Where the Riverfront Park recreational space extends onto the waterway, this structure is situated to host new outdoor activities and new memories of the Tampa’s active waterfront.
Architect: MARC FORNES / THEVERYMANY
Location: Tampa, Floria, USA
From the architect: As an inverted mangrove, the green-hued aluminum canopy announces itself among palms as a signal on the Hillsborough River. The tree-like structure appears to float between water and land.
WANDERING FORM, MEANDERING PATHS ↷ ↝ ↬
Seven trunk-like columns straddle this path onto the water, inviting visitors to walk around and through on a winding path. Here, you must amble through to discover its many twists and turns -- the structure suggests new choreographies for a simple walk through the park.
A destination for your Sunday stroll, a meeting point for your morning runs, an obstacle course for games of tag -- Form of Wander is an experience as much as it is a signal on the horizon. From within its boughs, the structure performs as a framing device for the surrounding landscape, both heightening the scenery and providing new visual access to it.
THROUGH THE ALLÉE
In the tradition of 17th century french gardening, this form of movement directly translates to landscape design. The allée is a feature of the formal garden, where a promenade of manicured trees would frame views and allow for leisurely strolls of French courtesans.
Left: Terrasse du bord de l'eau, Tulieries Gardens, Paris -- Right: Tampa Pier
Seemingly carved through a wooded grove, the perspectival quality of the allée emphasized the extension of the path, as stretched on toward a point on the horizon. Aspects of this landscape live on in public parks in Paris, but the changing fashions in French garden design eventually veered from the straight allée to meandering pathways through old growth trees.
Left: Mangrove Tunnels, Weedon Island Preserve, Tampa -- Right: Tampa Riverwalk
These qualities and the experience of the leisurely walk can be found across other architectural and ecological references. We see it echoed on the boardwalk, the pier, the streetside promenade--all places that provide for a pace of walking that gives way to pause, reflection, and wavering affections.
Within Form of Wander, the garden gives over to the woods. Or, perhaps, the labyrinth -- another curious feature of Louis-XIV era gardens. Here, there isn't one path to choose, but many. The density of branches overhead gives a distinct sense of being inside a strange forest. Here, the structure disrupts the regularity of the pier's pathway, inviting wanderers to look up and out.
Faceted members split, arch, and recombine to produce an open network that you can move through. Gradients follow directional stripes pale green to brilliant white, which alternately highlight cantilevered edges and shadow the interior portion. Six greens from “Chatty Cricket” to “Green Whisper” make up a linear gradient applied locally and according to the direction of the topology. Chosen specifically to react to the changing sun, the palette livens to a bright green in response to Tampa’s usually sunny weather, without tipping into the yellow spectrum, and appears more pastel on the rarer grey days. The muted green borrows from a tradition of Art Nouveau-era riveted structures, and stands up against the verdant palms of the shoreline surrounds.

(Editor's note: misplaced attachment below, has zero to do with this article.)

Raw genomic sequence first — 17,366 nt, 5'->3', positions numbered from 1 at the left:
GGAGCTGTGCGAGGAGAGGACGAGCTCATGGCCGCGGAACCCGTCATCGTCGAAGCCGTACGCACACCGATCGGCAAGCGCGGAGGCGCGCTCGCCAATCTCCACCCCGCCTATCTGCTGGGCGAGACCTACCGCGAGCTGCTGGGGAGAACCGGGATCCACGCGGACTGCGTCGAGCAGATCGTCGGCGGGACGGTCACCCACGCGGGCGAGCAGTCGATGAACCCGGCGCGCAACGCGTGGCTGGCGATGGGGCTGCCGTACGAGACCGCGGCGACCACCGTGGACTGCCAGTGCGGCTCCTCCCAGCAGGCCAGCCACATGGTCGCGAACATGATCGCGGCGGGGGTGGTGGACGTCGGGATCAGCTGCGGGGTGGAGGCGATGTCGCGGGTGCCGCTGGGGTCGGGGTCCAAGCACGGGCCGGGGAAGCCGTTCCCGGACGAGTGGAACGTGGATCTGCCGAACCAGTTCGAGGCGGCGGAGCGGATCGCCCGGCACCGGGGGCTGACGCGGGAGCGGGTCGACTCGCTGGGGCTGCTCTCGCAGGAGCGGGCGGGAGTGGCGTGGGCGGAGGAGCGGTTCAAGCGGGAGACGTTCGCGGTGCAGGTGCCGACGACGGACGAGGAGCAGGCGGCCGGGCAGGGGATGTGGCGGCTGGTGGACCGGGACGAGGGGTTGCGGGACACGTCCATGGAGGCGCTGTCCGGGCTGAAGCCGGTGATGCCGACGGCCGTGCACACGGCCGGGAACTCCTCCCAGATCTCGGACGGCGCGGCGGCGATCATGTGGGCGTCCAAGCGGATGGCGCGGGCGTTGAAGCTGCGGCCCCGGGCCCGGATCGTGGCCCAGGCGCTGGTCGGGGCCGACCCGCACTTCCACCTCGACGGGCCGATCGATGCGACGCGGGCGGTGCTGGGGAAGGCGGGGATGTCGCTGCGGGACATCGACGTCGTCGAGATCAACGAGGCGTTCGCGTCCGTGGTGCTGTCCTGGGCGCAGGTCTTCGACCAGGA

CATEGORY 4 STRUCTURE -- FITNESS OF THE NETWORK
Distinct from our other projects that use a structural network, like another project in Florida, Under Magnitude, the branches and intersections of this network are not distributed and held in tension, but highly curated and directional. Legs splay out strategically to make spaces between them and frame views. The form is pulled to project out toward the water, in swooping cantilevered. The columns aid in that directionality, giving a sense that the form has been picked up by the wind.
The network underwent rigorous structural analysis by our consulting engineers at LaufsED, who tested the base mesh at 3mm, 4mm and 5mm thick aluminum. From their simulations, which shows stresses from dead load of the structure and the wind loads that could be anticipated in Tampa, we generated a mesh that responded to areas of higher stress.
That base mesh was segmented into two types of parts -- rings and stripes -- of mixed material thicknesses. Areas of lower stress would be composed of parts in 3mm aluminum, going up to 5mm where we needed to be the most conservative.
Shortly after opening, Form of Wander experienced its first major storm. In fact, Freya, our photographer from Studio NAARO almost didn't make it from London as Hurricane Michael moved inland from the gulf. Luckily, her flight wasn't canceled and you can catch the remaining edge of that storm system in the image above.
With the unpredictability of the weather and the common occurrence of tropical storms, we looked to the Florida ecology for hints as to how to stand up to such dramatic wind and rain.
> YOU MAY ALSO LIKE: Marquise by MARC FORNES / THEVERYMANY
THE MANGROVE AND OTHER FLORIDA GREENERY
The structure borrows directly from the mangrove and its root forms which can thrive in salt water and sustain the biodiversity of the shoreline. Form of Wander is an inversion of the mangrove, allowing you to walk under the tangle of roots which are often hidden under water. Floating above the river on the pier, its branches are reflected below, producing a familiar image of coastal greenery.
An atmosphere of filtered light and glowing reflections is to be found at all hours under Form of Wander. Somewhere between the natural and the iconic, the piece is identifiable on the riverfront, regardless of the direction of approach, but finds a natural footing in the green space to be found on the newly opened Julian B. Lane Riverfront Park.